America’s Best Cities for Dogs

Imagine this: You and your best friend hit an exercise class together, pick up some treats at a cute boutique, then go out to eat at a restaurant with a special menu for your pal because, after all, she’s a dog.

That’s right. This isn’t the description of a girls’ day out. It’s a sampling of the options that are available to dog owners who live in some of the nation’s best cities for dogs.

In May, online real estate broker Estately named what it found to be the top 17 American cities for dogs. The factors in their list included weather, Walk Score (the city’s walkability), yard size, availability of dog activities, Meetup groups and the availability of dog sitters on Rover.com.

Earlier this year, Nerd Wallet’s finance blog compiled a list of its top 10 cities to have a dog. It had some similar criteria but also focused on the financial aspects of having a pet. Its factors included walkability, the number of dog parks where you can get out to socialize and the cost of a visit to the vet.

Below, Vetstreet highlights the cities that made an appearance on both lists — and we went to the source to ask dog owners in those lucky seven spots about what makes their hometown so great for their best friends.

Lizz Smith stayed at a dog-friendly beach rental near her hometown of Portland, Ore., with Pit Bulls Kevyn and Squishy.
Courtesy of Lizz Smith
Lizz Smith stayed at a dog-friendly beach rental near her hometown of Portland, Ore., with Pit Bulls Kevyn and Squishy.

Portland, Ore.

Topping both of the lists was the Pacific Northwest’s Portland, and we can see why. First, it has the largest number of dog parks per capita of any large city in the U.S., according to Estately — and you can bring your pooch with you to many places catering to humans. They say it’s also home to 19 pet massage therapists and is one of pet-sitting site Rover.com’s top 20 cities. Nerd Wallet finds that on top of that, Portland has relatively inexpensive veterinary care.

“You see a lot of people who do take their dogs with them everywhere because you can,” says Lizz Smith, a Portland resident and owner of two Pit Bull Terrier-type dogs, Squishy and Kevyn.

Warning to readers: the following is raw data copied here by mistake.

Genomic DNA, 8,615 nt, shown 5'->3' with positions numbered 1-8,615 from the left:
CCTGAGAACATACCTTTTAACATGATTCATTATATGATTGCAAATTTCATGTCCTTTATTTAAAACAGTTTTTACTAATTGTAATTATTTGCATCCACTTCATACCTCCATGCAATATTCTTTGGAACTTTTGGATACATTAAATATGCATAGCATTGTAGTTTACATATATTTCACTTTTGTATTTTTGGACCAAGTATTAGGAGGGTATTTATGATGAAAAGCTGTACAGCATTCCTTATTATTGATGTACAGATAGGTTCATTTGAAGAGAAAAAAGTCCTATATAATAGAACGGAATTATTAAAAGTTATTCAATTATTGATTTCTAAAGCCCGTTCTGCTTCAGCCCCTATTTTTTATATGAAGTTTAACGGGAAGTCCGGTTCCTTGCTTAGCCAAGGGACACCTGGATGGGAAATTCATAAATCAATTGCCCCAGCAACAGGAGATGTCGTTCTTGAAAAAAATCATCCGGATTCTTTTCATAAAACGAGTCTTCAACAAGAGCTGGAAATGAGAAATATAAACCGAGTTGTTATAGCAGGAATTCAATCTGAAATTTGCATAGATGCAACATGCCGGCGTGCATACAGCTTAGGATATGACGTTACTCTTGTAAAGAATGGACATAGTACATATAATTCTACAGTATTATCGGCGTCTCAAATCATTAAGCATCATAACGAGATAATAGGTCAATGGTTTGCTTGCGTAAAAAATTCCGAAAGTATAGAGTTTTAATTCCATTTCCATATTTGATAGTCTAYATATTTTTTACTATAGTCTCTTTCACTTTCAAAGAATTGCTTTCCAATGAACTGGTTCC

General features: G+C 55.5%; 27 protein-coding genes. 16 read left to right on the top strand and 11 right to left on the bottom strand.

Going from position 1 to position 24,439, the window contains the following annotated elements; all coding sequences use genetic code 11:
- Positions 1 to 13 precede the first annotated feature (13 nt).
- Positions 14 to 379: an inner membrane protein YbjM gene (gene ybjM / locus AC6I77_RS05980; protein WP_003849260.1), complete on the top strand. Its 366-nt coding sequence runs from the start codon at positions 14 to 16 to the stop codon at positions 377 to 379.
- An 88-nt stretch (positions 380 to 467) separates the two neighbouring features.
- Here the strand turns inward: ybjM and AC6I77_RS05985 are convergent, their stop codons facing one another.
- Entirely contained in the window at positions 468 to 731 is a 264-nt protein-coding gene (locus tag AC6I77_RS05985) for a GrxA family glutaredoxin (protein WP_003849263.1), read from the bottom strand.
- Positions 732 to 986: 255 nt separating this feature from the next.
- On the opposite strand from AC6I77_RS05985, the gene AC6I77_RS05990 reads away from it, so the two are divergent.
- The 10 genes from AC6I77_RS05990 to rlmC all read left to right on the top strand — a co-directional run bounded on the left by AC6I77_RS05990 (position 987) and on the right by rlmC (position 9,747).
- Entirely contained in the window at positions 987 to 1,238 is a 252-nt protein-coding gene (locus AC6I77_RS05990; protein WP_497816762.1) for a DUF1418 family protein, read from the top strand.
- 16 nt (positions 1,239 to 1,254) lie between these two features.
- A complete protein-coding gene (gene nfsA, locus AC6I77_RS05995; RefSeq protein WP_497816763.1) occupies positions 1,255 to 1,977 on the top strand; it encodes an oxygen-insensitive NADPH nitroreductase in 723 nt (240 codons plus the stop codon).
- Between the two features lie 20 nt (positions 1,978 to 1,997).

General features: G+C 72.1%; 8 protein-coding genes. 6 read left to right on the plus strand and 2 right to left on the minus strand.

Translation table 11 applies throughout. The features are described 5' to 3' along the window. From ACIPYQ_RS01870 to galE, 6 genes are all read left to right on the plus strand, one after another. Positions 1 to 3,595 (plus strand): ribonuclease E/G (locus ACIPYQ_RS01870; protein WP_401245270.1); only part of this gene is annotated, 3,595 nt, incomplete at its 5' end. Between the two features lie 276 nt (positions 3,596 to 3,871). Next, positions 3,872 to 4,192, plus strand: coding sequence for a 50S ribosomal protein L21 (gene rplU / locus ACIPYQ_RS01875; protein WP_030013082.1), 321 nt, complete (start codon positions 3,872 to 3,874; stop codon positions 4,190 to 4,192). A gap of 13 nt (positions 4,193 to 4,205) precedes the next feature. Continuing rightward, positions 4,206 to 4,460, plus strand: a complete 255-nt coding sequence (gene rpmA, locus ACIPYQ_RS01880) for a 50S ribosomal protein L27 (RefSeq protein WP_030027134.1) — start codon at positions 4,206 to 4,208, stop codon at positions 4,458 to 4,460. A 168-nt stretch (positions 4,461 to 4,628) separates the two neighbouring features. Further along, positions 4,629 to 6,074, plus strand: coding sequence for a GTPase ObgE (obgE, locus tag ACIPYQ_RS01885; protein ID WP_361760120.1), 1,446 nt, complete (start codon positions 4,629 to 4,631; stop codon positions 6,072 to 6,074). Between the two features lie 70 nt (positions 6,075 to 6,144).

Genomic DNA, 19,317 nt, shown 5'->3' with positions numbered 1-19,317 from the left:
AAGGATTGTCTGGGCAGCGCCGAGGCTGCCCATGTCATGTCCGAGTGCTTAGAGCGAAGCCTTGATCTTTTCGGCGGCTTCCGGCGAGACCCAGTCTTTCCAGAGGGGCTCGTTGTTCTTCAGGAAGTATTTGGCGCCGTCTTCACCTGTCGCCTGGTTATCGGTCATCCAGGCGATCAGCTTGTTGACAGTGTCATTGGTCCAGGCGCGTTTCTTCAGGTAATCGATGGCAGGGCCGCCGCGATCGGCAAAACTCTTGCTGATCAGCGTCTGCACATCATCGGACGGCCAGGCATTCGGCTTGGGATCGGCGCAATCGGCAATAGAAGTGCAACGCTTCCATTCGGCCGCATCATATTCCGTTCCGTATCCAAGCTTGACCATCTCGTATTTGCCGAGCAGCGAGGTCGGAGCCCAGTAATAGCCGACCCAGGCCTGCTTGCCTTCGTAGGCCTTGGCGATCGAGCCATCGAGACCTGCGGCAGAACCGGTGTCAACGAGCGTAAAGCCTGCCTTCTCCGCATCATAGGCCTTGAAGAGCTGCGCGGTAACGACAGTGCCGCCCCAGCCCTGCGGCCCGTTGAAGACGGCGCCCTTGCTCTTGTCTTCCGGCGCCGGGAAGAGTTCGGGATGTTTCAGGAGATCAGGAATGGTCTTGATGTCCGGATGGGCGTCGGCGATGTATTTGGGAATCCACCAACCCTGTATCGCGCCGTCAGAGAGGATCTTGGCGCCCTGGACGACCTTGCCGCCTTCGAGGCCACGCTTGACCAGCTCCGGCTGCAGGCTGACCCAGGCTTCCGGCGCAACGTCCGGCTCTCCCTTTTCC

She says some area restaurants, such as the Tin Shed, even offer a dog menu — Portland’s answer to the kids’ menu. There are also plenty of boutique pet shops that supply the demand for high-quality food and treats for furry family members. After all that food, you and your pup can get a combination workout at Sit Stay Fit, which offers fitness classes for the two of you.

“Every park that you can find in town has a dog zone,” says Smith, who volunteers with the Born Again Pit Bull Rescue. “And being in a town where it rains all the time, there are a lot of indoor dog parks.”

Nessie hangs out at Town Square in Las Vegas.
Courtesy of Joe Lilly
Nessie hangs out at Town Square in Las Vegas.
Las Vegas

You might not think of Sin City as a place that’s teeming with dog parks, but it is! According to Estately, it has the third best number of them per capita (25), and Nerd Wallet adds that one dog park even has gated areas for small, medium and large pups. It's home to a radio show called The Las Vegas Hot Diggity Dog Show, Estately reports, although it also lists a con: a low walkability score. On the plus side, Nerd Wallet finds that the city has affordable vet care.

The dog owners we talked to say that the benefits don’t end there. Joe Lilly, who has been a Las Vegas resident for 10 years, lives just 10 minutes from the strip with his 1-year-old Border Collie, Nessie (that’s short for The Loch Ness Monster). “Las Vegans really seem to love dogs,” he says, possibly due to the number of dog-friendly outdoor malls close to the city, such as Town Square and The District at Green Valley Ranch. There, many of the retailers will offer your dog water and treats.

As far as walks are concerned, Lilly says that the weather is “always nice,” and he and Nessie often squeeze in a one- to two-hour hike in the early morning hours, before the temperature begins to rise. Lilly, who helps train and rehabilitate dogs, notes that the city is surrounded by parks, mountains, deserts and lakes — so you can take your pick of how to spend time outdoors with your pooch.

Kelley Gustafson moved to the Las Vegas metro area from California with her family, including 11-year-old white German Shepherd Dog Whistler, last summer. Gustafson says Vegas is the “best city we have lived in for dogs. [There are] lots of trails and sidewalks, too. We are in a new subdivision that has the dog bag trees to pick up after your dog, and I know we are not the only ones. This city seems to have a lot of services for dogs — grooming, vets and pet stores galore.”

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